Which brings me to the issue that James Quandt wrestles with in his essay, new cinephilia’s “unquestioning acceptance of new formats.” New formats are the primary cause of ulcers in my field. Because the cycle of obsolescence occurs so quickly in data storage technology, there is no accepted method of digital preservation. Good luck watching that LaserDisc or pulling data off that floppy drive. Since it has remained relatively unchanged for over a century, 35mm is considered the only “archival” format, and the only way to truly “preserve” a film is to create a new negative and prints from existing film elements. This is much costlier than digitization. Therefore, the availability of any given title in digital form does not mean the source elements have been preserved, or even that a print would be available if you wanted to include it in a film program.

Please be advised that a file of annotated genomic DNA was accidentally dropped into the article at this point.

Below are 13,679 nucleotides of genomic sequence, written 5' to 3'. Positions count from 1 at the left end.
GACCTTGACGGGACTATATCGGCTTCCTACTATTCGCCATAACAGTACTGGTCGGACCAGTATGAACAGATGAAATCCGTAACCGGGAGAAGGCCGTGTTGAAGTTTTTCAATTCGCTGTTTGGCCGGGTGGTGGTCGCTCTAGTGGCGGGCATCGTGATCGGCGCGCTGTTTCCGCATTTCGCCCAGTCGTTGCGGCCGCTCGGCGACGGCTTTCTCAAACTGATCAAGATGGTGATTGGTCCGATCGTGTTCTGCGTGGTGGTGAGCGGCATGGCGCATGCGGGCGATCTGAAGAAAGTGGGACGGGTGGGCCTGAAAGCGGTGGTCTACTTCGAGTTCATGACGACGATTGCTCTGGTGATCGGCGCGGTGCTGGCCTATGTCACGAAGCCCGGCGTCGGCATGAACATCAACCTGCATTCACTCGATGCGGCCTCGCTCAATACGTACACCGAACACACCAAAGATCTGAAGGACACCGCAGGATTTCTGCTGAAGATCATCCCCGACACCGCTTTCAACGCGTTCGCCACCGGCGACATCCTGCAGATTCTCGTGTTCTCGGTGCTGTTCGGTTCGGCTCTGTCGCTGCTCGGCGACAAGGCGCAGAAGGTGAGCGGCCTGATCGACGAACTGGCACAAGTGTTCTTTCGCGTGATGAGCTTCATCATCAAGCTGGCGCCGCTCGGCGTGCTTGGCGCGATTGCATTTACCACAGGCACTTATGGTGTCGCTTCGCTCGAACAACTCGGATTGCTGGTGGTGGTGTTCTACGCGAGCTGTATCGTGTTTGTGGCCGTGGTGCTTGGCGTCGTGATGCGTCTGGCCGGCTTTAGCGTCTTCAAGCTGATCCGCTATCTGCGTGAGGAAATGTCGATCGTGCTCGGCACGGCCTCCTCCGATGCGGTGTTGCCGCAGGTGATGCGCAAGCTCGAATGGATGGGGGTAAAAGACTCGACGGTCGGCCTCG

Finally, there’s the widespread assumption that “everything is available” now, thanks to digital delivery. This is patently false, and yet Thomas Elsaesser (who founded the Preservation and Presentation of the Moving Image M.A. program at the University of Amsterdam) writes in the same essay mentioned earlier that “the new cinephile has to know how to savor…the anachronisms generated by total availability, by the fact that the whole of film history is henceforth present in the here and now.” Film’s physicality, along with market forces and ever-changing cultural preferences, preclude the possibility of ever having “the whole of film history” at our disposal. Even if we set aside the issue of preservation-for-posterity and look at what is commercially available at this moment, the situation is troubling. Many works that have been preserved “film-to-film” are unavailable on digital platforms. I’ve worked on NFPF projects to restore films by Hollis Frampton, Mike and George Kuchar, Carolee Schneemann and Lawrence Weiner, and none of the final products are available in any digital form. In the realm of narrative features (preserved or not), the apparent expansion of selection through digital platforms is misleading. While the incremental upgrading of consumer formats is a positive thing in terms of image and sound quality (of course, Criterion’s release of Fassbinder’s BRD Trilogy is an immeasurable improvement on the VHS), there is the problem of “format turnover.” Each time we upgrade, the cost and trouble of reformatting winnows our selection: it’s more expensive to put out a Blu-ray than it is to put out a DVD, and more expensive to put out a DVD than it was to put out a VHS tape. Jan-Christopher Horak, the head of UCLA’s Film and Television Archive, spoke about this at length in his excellent article “The Gap Between 1 and 0.” I interviewed Horak shortly after it was published in 2007, and he elaborated: